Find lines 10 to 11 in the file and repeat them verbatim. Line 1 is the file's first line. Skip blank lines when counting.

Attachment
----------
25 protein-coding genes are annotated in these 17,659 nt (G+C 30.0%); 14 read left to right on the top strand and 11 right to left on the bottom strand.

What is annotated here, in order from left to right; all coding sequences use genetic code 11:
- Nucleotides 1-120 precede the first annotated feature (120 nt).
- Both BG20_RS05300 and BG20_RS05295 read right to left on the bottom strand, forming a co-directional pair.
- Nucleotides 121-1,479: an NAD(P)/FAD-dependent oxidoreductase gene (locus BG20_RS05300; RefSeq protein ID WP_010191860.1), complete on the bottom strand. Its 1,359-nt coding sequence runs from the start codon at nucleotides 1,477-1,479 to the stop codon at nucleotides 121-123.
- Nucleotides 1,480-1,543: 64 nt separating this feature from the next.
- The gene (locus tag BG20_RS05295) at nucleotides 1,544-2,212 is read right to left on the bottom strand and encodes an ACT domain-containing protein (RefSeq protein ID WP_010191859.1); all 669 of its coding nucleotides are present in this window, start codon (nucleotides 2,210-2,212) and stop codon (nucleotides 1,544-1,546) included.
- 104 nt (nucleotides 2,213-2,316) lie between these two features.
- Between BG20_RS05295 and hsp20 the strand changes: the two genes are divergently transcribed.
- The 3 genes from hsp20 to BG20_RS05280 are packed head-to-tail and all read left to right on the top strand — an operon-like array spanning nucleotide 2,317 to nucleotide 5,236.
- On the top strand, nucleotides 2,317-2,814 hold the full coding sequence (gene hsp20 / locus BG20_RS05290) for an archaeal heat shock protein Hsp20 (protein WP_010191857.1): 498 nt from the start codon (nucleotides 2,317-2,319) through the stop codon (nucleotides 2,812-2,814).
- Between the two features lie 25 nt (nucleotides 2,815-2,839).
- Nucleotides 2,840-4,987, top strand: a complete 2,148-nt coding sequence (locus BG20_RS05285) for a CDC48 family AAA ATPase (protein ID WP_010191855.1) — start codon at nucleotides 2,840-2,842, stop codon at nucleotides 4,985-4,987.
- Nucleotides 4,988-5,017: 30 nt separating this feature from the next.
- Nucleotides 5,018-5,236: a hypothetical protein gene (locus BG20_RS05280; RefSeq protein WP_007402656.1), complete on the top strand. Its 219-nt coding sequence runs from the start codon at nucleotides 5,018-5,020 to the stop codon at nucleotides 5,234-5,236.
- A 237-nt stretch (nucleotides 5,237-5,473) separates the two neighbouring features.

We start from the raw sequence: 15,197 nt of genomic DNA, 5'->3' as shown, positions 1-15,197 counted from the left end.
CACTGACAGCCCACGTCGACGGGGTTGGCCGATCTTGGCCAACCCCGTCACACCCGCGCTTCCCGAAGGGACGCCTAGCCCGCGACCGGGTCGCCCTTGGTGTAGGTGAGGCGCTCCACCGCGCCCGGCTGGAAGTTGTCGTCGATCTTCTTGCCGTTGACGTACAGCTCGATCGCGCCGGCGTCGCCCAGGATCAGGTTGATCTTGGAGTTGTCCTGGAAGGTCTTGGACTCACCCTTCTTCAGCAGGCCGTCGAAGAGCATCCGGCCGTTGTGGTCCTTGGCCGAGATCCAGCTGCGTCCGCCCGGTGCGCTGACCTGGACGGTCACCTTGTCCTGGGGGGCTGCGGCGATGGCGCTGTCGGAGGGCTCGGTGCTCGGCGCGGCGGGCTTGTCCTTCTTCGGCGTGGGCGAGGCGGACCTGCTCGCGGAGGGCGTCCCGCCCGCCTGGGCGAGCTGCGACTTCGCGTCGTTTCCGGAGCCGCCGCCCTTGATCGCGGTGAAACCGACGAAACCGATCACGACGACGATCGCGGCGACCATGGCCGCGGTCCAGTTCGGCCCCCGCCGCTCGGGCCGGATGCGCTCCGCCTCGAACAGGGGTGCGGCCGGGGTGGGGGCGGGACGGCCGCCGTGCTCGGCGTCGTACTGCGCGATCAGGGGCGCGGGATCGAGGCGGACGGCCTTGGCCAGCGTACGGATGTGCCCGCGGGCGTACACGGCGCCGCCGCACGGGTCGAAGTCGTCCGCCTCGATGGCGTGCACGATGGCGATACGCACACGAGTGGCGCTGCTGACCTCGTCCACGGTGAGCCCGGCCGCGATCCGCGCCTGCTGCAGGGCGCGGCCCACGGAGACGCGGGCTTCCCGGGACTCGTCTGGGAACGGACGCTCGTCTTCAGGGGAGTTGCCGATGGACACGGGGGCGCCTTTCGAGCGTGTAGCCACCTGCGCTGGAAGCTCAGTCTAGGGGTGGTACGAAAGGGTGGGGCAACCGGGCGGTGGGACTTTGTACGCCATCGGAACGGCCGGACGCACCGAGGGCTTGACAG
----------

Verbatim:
- The 3 genes from hsp20 to BG20_RS05280 are packed head-to-tail and all read left to right on the top strand — an operon-like array spanning nucleotide 2,317 to nucleotide 5,236.
- On the top strand, nucleotides 2,317-2,814 hold the full coding sequence (gene hsp20 / locus BG20_RS05290) for an archaeal heat shock protein Hsp20 (protein WP_010191857.1): 498 nt from the start codon (nucleotides 2,317-2,319) through the stop codon (nucleotides 2,812-2,814).